It started January 5th, about nine in the morning.
Mrs. Foster was explaining factoring polynomials to us, and I was exhausted. I wanted desperately to go back to bed and sleep. Too soon after Christmas break to start thinking about math. I glanced out our window—the fog was still kind of like trying to look through a glass of milk. The sun hadn't burned it all away yet.
Just before I was going to look away, the windows exploded in a spray of glass. I heard Mrs. Foster scream, but it was cut short. She had fallen. One by one my classmates did the same. I felt my sleepiness intensify a hundredfold, and I fought it, standing up, but it was too much. The air shimmered, and I didn't dream.
As far as I know, I was the second to wake. The first to wake was the quiet boy, Cyrus, who sat behind me in the last row. I stood up and looked over the others. He was by the broken window, clearing away the glass, and for a moment I saw his palms, cut up by his efforts.
I stepped over still-sleeping classmates. "What happened?"
"Here," he said. "Look outside."
"I don't see anything."
"I don't either."
He picked up a large shard of glass from the ground.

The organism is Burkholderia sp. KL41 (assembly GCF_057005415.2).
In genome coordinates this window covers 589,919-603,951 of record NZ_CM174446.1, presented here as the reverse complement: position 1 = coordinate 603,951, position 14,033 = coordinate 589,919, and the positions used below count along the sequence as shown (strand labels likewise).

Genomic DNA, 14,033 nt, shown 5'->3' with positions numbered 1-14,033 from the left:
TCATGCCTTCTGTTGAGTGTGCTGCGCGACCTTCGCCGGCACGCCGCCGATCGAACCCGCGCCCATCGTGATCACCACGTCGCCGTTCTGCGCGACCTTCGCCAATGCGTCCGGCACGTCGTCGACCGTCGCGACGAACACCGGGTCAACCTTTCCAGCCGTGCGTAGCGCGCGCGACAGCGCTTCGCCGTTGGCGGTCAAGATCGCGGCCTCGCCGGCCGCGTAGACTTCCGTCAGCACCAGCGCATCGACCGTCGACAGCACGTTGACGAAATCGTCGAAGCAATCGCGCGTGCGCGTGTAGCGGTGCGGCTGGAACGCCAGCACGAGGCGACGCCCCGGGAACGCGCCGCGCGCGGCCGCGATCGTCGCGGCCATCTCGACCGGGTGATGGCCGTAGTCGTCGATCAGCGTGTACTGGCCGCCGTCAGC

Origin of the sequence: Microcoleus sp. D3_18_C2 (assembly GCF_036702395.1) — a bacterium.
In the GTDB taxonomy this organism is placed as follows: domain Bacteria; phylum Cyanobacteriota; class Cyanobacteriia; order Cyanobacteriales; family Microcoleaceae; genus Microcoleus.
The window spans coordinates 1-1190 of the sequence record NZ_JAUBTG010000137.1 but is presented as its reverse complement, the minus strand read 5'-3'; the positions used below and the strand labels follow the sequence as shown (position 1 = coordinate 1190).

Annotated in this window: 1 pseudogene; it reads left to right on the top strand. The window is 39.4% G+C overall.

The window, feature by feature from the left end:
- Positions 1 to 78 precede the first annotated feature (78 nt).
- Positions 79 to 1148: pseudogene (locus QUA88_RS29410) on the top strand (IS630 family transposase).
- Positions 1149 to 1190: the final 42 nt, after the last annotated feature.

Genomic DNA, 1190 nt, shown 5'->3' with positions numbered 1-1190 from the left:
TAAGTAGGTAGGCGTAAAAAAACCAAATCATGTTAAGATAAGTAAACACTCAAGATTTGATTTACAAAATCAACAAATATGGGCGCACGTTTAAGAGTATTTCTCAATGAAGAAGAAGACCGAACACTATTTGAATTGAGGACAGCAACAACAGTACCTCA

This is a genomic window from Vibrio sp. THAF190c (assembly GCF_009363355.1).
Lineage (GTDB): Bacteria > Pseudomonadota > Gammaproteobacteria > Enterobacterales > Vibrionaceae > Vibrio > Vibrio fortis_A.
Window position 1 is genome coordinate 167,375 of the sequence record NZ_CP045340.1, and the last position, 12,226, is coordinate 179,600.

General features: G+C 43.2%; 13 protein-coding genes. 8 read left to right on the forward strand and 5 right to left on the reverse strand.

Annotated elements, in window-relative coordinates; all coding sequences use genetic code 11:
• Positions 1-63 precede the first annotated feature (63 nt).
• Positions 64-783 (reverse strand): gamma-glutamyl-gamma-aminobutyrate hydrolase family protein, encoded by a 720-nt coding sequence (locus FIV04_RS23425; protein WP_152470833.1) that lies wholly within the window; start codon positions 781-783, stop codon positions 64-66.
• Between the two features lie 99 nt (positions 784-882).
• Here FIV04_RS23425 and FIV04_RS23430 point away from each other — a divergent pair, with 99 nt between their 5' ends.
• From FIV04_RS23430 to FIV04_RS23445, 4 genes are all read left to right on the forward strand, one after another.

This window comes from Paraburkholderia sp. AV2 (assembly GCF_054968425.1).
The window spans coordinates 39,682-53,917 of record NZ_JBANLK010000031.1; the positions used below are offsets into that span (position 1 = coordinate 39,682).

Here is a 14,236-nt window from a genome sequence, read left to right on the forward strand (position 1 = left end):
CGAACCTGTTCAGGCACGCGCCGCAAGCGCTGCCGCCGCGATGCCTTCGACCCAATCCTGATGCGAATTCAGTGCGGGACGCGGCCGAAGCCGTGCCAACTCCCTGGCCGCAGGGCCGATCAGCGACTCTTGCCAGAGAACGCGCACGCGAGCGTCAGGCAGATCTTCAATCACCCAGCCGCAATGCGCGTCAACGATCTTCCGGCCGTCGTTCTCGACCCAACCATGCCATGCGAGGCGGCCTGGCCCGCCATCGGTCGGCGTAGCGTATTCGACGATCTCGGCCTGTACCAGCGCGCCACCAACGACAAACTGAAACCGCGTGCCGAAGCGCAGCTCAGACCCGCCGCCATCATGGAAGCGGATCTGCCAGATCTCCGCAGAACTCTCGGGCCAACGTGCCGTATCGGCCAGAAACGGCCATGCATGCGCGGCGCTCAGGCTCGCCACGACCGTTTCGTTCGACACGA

He dropped it outside. I watched the glass shard fall. It kept going, and going, turning into a pinprick before vanishing altogether.
The other kids began to stir. Mrs. Foster was the last to rise.
"Mrs. F," I said. I stopped there, not knowing what to say. She stepped gingerly over the glass and looked out the window. She didn't speak—just looked out there, her grip tightening on the jagged glass still stuck to the window frame.
I left the classroom, feeling hollow and as though I had blinders at the sides of my eyes, at the same time, lucid, every sound and breath and footstep amplified, every fiber of the carpet and every scratch on the walls magnified. I passed by them, and ran down the hall and the stairs and the other hall until I reached the front doors of the school. They seemed enormous, and I so small, I pulled them open; my hands seemed so far away from me.
Below me was a sheer drop, like a cliff. The bottom of it was lost in the dense fog.
"I think I'm dreaming," I said.
"I think I'm dreaming," I said again.
"I think I'm DREAMING," I said, shouting the last word. My voice dissolved into the air, having nothing to bounce off of, and I didn't wake up.
I returned to my classroom. Cyrus was sitting by the door reading his Bible. The others were sort of mixed in their reactions—some girls cried in the corner, some boys simply looked numb, some other boys dropped things from the window to watch them fall.
"Find anything?" said Cyrus.
"Come look," I said, gesturing down the hall.
By now a few kids had begun to cluster around the door. I elbowed my way to the front.
"I'm having a dream," said a girl next to me matter-of-factly. "Watch, I'm going to fly."
She leaped from the door, ignoring the screams coming from her classmates. That was the last I saw of her.